Although fishing is my new favorite hobby since moving to the Northwest Territories, I have to be careful in deciding where to fish or swim. Arsenic contamination persists in Yellowknife— an issue that has always been the talk of town. Therefore, eating fish from highly contaminated lakes is not safe.
Giant Mine is one of the largest and richest mines in Canadian history. The city was built, flourished, and expanded. Jobs were created. From 1948 to 2004, 200 tonnes of gold were mined from the site just outside Yellowknife in the NWT. This is worth $2.7 billion.
Decades after its closure, the mine’s legacy is arsenic contamination, an issue that has affected the health of Yellowknife’s residents and is currently costing taxpayers millions. The gold extraction process used at Giant Mine created a highly toxic by-product, a dust called arsenic trioxide.
Environmental advocates confirm that there’s 237,000 tonnes of arsenic trioxide stored underground. The pollution buried under the mine’s site is close to downtown and is posing a great threat to not only NWT residents, but Canada’s entire marine system. If contamination ends up in the Great Slave Lake, it might flow to Canada’s largest river: Mackenzie River.
The mining company doesn’t exist anymore. Who is paying to keep everyone safe? Government—or in other words, taxpayers. The temporary solution is freezing the arsenic, but eventually there needs to be a long-term solution that would prevent arsenic from leaking to all water bodies.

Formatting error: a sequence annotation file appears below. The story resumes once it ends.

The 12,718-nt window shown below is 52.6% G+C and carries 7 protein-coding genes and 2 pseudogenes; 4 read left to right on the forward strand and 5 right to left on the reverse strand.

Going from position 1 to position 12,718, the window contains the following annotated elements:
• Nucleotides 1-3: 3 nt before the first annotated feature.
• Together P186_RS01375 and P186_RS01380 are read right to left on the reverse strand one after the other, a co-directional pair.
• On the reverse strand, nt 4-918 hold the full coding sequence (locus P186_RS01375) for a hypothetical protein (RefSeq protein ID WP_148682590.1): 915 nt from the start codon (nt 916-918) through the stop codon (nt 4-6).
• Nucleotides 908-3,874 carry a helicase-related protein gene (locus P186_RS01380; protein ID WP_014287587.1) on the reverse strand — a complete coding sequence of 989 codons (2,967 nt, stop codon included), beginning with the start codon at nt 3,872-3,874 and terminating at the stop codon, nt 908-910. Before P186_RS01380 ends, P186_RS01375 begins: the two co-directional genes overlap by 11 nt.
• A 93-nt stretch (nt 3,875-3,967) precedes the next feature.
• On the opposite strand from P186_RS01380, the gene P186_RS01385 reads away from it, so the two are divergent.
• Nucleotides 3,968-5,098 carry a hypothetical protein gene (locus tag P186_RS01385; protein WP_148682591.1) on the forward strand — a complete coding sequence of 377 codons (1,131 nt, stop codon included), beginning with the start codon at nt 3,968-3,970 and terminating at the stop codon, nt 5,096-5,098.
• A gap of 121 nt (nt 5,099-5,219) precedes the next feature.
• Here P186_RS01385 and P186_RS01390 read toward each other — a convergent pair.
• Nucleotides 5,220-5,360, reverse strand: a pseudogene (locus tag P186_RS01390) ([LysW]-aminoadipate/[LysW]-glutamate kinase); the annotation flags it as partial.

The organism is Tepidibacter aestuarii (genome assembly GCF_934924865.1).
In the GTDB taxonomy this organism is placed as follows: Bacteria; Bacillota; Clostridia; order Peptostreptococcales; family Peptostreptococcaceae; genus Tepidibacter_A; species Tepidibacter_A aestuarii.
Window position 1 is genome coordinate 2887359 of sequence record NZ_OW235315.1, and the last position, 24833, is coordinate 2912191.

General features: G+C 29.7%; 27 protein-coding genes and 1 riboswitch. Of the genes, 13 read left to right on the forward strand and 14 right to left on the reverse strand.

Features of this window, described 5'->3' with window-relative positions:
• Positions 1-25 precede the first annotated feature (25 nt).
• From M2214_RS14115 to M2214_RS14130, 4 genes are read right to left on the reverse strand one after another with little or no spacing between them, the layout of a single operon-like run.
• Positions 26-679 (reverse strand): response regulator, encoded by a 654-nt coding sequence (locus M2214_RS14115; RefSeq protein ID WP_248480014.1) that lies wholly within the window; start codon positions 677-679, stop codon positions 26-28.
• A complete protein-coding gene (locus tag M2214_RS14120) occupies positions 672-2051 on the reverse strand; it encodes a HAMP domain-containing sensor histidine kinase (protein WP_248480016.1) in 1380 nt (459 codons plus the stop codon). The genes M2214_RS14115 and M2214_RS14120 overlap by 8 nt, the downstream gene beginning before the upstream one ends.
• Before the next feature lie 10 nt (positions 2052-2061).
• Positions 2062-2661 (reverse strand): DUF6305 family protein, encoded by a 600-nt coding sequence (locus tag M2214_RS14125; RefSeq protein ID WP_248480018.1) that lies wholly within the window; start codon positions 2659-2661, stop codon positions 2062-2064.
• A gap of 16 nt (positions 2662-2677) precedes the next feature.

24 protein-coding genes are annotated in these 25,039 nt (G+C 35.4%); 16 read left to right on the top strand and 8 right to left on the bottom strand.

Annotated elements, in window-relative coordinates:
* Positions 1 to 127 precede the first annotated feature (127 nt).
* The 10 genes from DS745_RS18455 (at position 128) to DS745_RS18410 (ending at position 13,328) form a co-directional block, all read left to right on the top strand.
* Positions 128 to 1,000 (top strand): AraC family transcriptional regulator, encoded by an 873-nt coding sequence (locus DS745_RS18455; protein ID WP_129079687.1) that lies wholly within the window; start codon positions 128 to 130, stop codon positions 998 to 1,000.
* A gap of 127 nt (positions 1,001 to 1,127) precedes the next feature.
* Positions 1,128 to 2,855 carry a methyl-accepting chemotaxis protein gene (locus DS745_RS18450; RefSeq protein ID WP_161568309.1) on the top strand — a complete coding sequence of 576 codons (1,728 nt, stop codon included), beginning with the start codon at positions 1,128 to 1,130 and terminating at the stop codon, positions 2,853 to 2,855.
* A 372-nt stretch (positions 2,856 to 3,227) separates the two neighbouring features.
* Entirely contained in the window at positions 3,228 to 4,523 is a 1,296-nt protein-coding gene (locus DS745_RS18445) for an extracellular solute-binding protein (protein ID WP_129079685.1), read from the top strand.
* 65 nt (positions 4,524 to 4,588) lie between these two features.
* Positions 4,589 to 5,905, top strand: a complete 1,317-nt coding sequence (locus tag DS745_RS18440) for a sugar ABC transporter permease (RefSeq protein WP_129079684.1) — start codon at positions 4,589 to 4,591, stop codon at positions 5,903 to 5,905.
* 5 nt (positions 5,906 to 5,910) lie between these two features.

In the meantime, people in Yellowknife and the surrounding communities need to be aware and check arsenic updates regularly. It is safe to drink tap water in Yellowknife, but for instance, harvesting berries close to highly contaminated sites poses a health risk. A map provided by the Health Department indicates the level of arsenic concentration in lakes around the city by using coloured dots. It’s unsafe to fish or swim in lakes marked with red dots on the map.
We had a shortage of letters this time, so we wrote to friends in Russia, saying: “I’d like to print a collection of small messages called ‘Good News From Russia.’ The folks in Canada hear lots of bad news from Russia but we haven’t heard anything very good lately.” So here are a couple of letters that we received in reply:
— Alexey Prokhorenko
Congratulations to Debbie Grisdale, recipient of the Canadians for a Nuclear Weapons Convention 2018 Achievement Award.